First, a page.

Things have changed. BEINGHUNTED is a German street culture site dedicated to “collecting, curating, archiving, and communicating to and with like-minded people.” Evolved from a simple site filled with pictures and dubbed “Stunt,” owner J"org Haas has developed BEINGHUNTED into the ultimate digital library of street culture’s accomplishments. Including a 2005 interview with Bobby Hundreds on his then up-and-coming company, The Hundreds.
In the sit down with the 25-year-old Bobby Hundreds, they discuss the brand’s Southern California context, the importance of zines evolving into blogs, Bobby’s plans to introduce a paper magazine, the Internet’s role in a self-stimulating society, and more. But the common thread between now and 11 years ago is Bobby’s purpose for The Hundreds—to stress people over product, to bring a real, tangible sense of community into a digital age. And to highlight that sense of camaraderie, the article includes a slideshow of familiar The Hundreds’ family members wearing our colors during the start of it all. Read the full interview here and check out some highlights below:
For decades, punks and grassroots-minded young people have responded with ‘zines (independently-published photocopied magazines). I’ve also utilized ‘zines to express myself when I felt like no one was listening, or worse, no one could hear me. The internet just made it a lot easier. In essence, every website is its own ‘zine, and now, everyone can claim their stake in the public space. I just read an article the other day that said within the next few years, internet speed is going to increase by 1600%. It’s a little scary, but also empowering. Now, we’re all on the same page, literally and figuratively.
“Nothing is new under the sun.” The past few years have been awash in camouflage, limited-edition, minimalism, sneakers, and graffiti-turned-gallery art. The kids are getting bored, uninspired, and scrambling for something fresh to sink their teeth into. It’s pretty exciting because we’re at a really strange, grey, place in the underground. I mean, c’mon, Bape has a store in America, and a website? New York has about 35 sneaker/T-shirt boutiques within a 5-mile radius. The music scene is dead: Pop MTV, radio, and listener complacency have left us with a skeleton of what real music is. It’s probably because we don’t really have anything to respond to. Our children are fat, PSP’d out, and clueless as to what the government is up to. We’re so fixated on our possessions, self-stimulation, and instant gratification, that we’ve lost all sense of community and progression.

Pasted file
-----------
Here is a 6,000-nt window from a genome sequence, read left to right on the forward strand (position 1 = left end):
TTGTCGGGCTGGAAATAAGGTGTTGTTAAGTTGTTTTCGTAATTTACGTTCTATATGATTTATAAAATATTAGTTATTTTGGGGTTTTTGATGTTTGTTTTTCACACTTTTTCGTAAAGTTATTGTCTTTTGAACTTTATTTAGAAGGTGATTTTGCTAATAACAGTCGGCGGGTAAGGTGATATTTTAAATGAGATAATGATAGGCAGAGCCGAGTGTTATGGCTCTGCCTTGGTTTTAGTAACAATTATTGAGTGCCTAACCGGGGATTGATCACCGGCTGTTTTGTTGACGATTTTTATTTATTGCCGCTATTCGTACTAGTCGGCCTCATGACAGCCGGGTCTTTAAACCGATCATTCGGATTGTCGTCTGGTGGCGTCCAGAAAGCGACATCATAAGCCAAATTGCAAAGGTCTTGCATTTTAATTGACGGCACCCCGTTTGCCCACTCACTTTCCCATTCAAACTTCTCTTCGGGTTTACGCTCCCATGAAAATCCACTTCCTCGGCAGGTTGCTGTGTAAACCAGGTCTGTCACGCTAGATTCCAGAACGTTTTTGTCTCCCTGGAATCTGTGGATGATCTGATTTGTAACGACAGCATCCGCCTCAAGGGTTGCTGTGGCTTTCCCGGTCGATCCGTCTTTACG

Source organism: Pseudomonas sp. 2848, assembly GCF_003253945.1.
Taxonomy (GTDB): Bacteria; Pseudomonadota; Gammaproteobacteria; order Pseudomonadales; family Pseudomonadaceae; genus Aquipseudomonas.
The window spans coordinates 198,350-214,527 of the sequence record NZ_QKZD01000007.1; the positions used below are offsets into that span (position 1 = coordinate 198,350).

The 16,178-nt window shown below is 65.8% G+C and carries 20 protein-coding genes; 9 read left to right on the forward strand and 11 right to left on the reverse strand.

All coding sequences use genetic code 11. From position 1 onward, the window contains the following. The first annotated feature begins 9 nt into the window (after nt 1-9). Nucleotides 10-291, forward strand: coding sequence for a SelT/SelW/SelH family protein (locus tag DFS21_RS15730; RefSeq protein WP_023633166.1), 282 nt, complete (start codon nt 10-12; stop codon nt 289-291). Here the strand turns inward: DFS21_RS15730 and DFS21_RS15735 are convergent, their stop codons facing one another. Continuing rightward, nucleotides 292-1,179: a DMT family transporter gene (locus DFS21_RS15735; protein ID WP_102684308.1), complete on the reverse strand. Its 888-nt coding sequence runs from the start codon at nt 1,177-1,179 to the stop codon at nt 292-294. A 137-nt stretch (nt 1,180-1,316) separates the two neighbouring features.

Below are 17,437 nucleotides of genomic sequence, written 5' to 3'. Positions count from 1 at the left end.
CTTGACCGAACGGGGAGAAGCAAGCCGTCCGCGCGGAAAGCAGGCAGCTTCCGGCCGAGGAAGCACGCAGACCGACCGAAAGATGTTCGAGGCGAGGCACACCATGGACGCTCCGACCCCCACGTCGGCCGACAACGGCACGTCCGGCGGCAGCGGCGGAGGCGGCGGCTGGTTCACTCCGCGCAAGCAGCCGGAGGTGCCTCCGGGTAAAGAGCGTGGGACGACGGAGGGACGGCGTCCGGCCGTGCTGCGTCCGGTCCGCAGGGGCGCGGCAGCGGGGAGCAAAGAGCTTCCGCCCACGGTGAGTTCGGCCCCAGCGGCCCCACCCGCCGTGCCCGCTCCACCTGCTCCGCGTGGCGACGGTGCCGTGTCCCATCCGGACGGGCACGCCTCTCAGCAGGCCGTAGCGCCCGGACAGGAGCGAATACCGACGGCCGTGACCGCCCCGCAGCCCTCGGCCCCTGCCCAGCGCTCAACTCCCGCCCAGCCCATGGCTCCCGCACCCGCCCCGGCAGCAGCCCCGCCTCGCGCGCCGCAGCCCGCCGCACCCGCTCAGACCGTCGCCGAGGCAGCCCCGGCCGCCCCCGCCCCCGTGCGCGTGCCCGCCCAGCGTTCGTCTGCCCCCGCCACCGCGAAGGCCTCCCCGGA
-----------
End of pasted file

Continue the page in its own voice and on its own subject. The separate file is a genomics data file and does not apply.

With our magazine, we’re intent on featuring people, not just companies or faceless products. Behind every creative endeavor, someone’s imagination is at work, and we try to give that exposure. The vast majority of the individuals we profile are close, personal friends of ours. We’ve kicked it with, or worked together, with these people for years, and we strongly believe in what they do. Just like you’d want to see your own brother or sister succeed, we feel the same about our friends.
Perhaps the most inescapable trend is the Internet. Like Jupiter said, “the internet is f**king things up”. Beside taking all the fun out of our secret-handshake subculture by uprooting the underground and exposing it to the masses, the worst thing about the Internet Age is the loss of community. The one thing that unites all subculture and progressive trends is a solid community. I learned the art of building relationships through punk shows, skateboarding in abandoned parking lots, and hip-hop events. Nowadays, kids dork out behind computer monitors in cyberspace cliques. It’s gonna be interesting to see where this takes us. With all the information, we may be getting smarter, but our social cohesiveness is facing darker days. To bring things full circle, The Hundreds is here to counter that. We’re building a lifestyle here, not just a clothing line or magazine… taking things back to what’s important, and what’s real.